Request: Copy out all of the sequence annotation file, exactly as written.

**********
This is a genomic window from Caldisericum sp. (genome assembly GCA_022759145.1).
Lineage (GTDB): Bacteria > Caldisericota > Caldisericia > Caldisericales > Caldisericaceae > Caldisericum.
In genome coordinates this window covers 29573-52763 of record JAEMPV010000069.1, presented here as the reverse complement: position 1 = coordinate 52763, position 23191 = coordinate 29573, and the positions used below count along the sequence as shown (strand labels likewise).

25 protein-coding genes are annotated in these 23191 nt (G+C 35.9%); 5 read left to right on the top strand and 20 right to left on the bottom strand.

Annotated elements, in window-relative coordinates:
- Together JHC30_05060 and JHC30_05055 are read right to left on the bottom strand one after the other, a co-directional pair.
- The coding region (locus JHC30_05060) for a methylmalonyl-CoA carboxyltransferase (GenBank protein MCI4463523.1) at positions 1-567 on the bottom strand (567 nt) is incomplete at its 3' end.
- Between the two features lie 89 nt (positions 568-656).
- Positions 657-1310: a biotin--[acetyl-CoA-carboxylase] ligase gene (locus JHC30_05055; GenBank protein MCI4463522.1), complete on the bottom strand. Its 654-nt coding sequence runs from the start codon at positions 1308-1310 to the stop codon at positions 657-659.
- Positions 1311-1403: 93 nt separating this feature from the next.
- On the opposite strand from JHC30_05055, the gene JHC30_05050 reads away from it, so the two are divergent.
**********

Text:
This is a genomic window from Caldisericum sp. (genome assembly GCA_022759145.1).
Lineage (GTDB): Bacteria > Caldisericota > Caldisericia > Caldisericales > Caldisericaceae > Caldisericum.
In genome coordinates this window covers 29573-52763 of record JAEMPV010000069.1, presented here as the reverse complement: position 1 = coordinate 52763, position 23191 = coordinate 29573, and the positions used below count along the sequence as shown (strand labels likewise).

25 protein-coding genes are annotated in these 23191 nt (G+C 35.9%); 5 read left to right on the top strand and 20 right to left on the bottom strand.

Annotated elements, in window-relative coordinates:
- Together JHC30_05060 and JHC30_05055 are read right to left on the bottom strand one after the other, a co-directional pair.
- The coding region (locus JHC30_05060) for a methylmalonyl-CoA carboxyltransferase (GenBank protein MCI4463523.1) at positions 1-567 on the bottom strand (567 nt) is incomplete at its 3' end.
- Between the two features lie 89 nt (positions 568-656).
- Positions 657-1310: a biotin--[acetyl-CoA-carboxylase] ligase gene (locus JHC30_05055; GenBank protein MCI4463522.1), complete on the bottom strand. Its 654-nt coding sequence runs from the start codon at positions 1308-1310 to the stop codon at positions 657-659.
- Positions 1311-1403: 93 nt separating this feature from the next.
- On the opposite strand from JHC30_05055, the gene JHC30_05050 reads away from it, so the two are divergent.